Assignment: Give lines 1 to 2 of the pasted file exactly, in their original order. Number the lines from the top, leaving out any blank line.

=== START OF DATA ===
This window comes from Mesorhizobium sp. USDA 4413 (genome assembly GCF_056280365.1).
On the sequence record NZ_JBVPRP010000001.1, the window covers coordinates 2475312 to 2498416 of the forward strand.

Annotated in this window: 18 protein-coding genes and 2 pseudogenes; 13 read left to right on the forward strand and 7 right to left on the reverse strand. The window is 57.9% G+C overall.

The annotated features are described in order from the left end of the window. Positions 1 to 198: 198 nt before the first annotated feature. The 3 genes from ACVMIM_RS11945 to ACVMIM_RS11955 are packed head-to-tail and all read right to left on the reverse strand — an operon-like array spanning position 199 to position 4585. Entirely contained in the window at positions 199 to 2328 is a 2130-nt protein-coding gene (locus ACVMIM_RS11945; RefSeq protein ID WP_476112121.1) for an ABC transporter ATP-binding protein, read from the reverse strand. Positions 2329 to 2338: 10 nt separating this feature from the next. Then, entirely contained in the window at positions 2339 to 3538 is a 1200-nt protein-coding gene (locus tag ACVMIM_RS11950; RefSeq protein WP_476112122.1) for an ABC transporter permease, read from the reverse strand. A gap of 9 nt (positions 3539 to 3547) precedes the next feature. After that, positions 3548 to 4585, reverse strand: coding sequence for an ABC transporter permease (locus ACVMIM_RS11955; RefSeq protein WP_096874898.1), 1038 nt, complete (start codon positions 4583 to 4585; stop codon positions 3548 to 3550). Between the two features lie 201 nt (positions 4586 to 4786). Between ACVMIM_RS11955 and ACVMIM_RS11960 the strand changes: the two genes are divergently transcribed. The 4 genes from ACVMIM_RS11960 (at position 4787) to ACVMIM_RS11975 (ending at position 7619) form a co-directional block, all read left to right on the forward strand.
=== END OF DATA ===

This window comes from Mesorhizobium sp. USDA 4413 (genome assembly GCF_056280365.1).
On the sequence record NZ_JBVPRP010000001.1, the window covers coordinates 2475312 to 2498416 of the forward strand.